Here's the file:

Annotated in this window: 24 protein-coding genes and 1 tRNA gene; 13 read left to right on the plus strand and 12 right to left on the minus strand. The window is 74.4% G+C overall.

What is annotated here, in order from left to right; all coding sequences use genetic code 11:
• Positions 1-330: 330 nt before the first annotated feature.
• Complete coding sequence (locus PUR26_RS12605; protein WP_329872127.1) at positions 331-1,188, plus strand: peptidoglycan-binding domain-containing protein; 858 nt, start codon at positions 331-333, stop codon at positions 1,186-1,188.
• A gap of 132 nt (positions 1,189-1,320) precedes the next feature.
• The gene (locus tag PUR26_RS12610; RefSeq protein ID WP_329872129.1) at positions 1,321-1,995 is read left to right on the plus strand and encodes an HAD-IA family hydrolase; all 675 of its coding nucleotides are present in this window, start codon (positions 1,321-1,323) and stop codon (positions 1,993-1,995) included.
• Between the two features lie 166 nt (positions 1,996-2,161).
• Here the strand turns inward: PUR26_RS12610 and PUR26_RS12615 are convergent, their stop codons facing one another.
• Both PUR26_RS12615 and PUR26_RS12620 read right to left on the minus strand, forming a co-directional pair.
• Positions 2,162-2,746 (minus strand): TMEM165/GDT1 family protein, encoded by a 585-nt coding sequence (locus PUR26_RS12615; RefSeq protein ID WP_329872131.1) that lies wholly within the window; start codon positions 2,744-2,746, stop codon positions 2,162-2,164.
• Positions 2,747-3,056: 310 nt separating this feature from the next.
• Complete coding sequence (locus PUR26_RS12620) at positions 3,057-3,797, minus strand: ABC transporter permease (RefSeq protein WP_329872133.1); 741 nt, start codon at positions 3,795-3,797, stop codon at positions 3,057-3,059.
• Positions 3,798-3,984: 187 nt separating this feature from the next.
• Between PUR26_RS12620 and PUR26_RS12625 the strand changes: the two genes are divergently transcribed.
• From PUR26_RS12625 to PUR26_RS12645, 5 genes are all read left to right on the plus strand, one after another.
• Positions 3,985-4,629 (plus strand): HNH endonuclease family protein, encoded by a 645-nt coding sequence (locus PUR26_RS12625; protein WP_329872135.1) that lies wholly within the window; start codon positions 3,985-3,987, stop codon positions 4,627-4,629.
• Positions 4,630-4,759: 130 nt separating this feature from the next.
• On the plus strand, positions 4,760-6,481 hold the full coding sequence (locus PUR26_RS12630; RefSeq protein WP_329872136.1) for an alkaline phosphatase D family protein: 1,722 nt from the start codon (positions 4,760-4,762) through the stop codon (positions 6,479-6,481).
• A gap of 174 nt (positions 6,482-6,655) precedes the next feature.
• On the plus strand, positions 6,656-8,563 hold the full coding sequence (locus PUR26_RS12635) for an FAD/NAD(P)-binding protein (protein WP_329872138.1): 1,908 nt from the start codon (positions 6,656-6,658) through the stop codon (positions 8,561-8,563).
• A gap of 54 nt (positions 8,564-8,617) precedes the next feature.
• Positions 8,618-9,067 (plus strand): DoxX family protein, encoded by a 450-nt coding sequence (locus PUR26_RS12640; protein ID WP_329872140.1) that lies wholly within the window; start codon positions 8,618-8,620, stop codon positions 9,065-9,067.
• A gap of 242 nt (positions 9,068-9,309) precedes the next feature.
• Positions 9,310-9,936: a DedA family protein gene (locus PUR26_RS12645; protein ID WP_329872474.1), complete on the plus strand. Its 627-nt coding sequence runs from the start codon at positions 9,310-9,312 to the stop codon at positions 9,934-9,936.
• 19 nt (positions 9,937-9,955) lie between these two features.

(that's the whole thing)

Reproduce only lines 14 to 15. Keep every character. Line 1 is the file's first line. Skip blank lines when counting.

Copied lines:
• Between PUR26_RS12620 and PUR26_RS12625 the strand changes: the two genes are divergently transcribed.
• From PUR26_RS12625 to PUR26_RS12645, 5 genes are all read left to right on the plus strand, one after another.